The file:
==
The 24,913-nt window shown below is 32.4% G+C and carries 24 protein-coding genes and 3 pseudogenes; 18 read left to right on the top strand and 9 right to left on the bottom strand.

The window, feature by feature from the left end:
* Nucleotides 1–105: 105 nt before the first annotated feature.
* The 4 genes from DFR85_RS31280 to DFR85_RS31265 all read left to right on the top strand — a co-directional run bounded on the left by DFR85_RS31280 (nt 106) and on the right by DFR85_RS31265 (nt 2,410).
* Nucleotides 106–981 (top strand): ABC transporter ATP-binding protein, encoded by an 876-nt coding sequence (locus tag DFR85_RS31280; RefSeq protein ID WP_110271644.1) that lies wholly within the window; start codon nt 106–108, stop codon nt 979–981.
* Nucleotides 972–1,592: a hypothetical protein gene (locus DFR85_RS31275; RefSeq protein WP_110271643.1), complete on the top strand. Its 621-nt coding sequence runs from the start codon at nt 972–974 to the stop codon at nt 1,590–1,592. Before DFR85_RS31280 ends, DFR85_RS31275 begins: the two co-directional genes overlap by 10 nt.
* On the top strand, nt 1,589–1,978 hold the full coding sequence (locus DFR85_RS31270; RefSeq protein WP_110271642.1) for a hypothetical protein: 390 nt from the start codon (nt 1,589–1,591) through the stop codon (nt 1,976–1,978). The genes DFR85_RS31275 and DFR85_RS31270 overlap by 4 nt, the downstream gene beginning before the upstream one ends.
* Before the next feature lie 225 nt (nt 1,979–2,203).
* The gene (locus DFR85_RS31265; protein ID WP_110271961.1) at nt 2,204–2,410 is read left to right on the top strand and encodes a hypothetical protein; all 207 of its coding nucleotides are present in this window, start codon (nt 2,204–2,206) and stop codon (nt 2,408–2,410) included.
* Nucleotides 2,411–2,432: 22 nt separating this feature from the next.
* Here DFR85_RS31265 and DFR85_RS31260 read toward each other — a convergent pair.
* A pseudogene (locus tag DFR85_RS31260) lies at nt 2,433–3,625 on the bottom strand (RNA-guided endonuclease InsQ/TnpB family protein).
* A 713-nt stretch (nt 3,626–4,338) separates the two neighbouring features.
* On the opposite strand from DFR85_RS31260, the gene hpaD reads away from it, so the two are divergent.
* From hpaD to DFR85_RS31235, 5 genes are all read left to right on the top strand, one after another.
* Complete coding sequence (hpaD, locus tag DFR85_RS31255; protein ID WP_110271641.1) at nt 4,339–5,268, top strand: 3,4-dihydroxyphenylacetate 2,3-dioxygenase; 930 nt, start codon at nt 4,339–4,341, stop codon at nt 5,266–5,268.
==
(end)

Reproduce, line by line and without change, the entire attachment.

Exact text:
The 24,913-nt window shown below is 32.4% G+C and carries 24 protein-coding genes and 3 pseudogenes; 18 read left to right on the top strand and 9 right to left on the bottom strand.

The window, feature by feature from the left end:
* Nucleotides 1–105: 105 nt before the first annotated feature.
* The 4 genes from DFR85_RS31280 to DFR85_RS31265 all read left to right on the top strand — a co-directional run bounded on the left by DFR85_RS31280 (nt 106) and on the right by DFR85_RS31265 (nt 2,410).
* Nucleotides 106–981 (top strand): ABC transporter ATP-binding protein, encoded by an 876-nt coding sequence (locus tag DFR85_RS31280; RefSeq protein ID WP_110271644.1) that lies wholly within the window; start codon nt 106–108, stop codon nt 979–981.
* Nucleotides 972–1,592: a hypothetical protein gene (locus DFR85_RS31275; RefSeq protein WP_110271643.1), complete on the top strand. Its 621-nt coding sequence runs from the start codon at nt 972–974 to the stop codon at nt 1,590–1,592. Before DFR85_RS31280 ends, DFR85_RS31275 begins: the two co-directional genes overlap by 10 nt.
* On the top strand, nt 1,589–1,978 hold the full coding sequence (locus DFR85_RS31270; RefSeq protein WP_110271642.1) for a hypothetical protein: 390 nt from the start codon (nt 1,589–1,591) through the stop codon (nt 1,976–1,978). The genes DFR85_RS31275 and DFR85_RS31270 overlap by 4 nt, the downstream gene beginning before the upstream one ends.
* Before the next feature lie 225 nt (nt 1,979–2,203).
* The gene (locus DFR85_RS31265; protein ID WP_110271961.1) at nt 2,204–2,410 is read left to right on the top strand and encodes a hypothetical protein; all 207 of its coding nucleotides are present in this window, start codon (nt 2,204–2,206) and stop codon (nt 2,408–2,410) included.
* Nucleotides 2,411–2,432: 22 nt separating this feature from the next.
* Here DFR85_RS31265 and DFR85_RS31260 read toward each other — a convergent pair.
* A pseudogene (locus tag DFR85_RS31260) lies at nt 2,433–3,625 on the bottom strand (RNA-guided endonuclease InsQ/TnpB family protein).
* A 713-nt stretch (nt 3,626–4,338) separates the two neighbouring features.
* On the opposite strand from DFR85_RS31260, the gene hpaD reads away from it, so the two are divergent.
* From hpaD to DFR85_RS31235, 5 genes are all read left to right on the top strand, one after another.
* Complete coding sequence (hpaD, locus tag DFR85_RS31255; protein ID WP_110271641.1) at nt 4,339–5,268, top strand: 3,4-dihydroxyphenylacetate 2,3-dioxygenase; 930 nt, start codon at nt 4,339–4,341, stop codon at nt 5,266–5,268.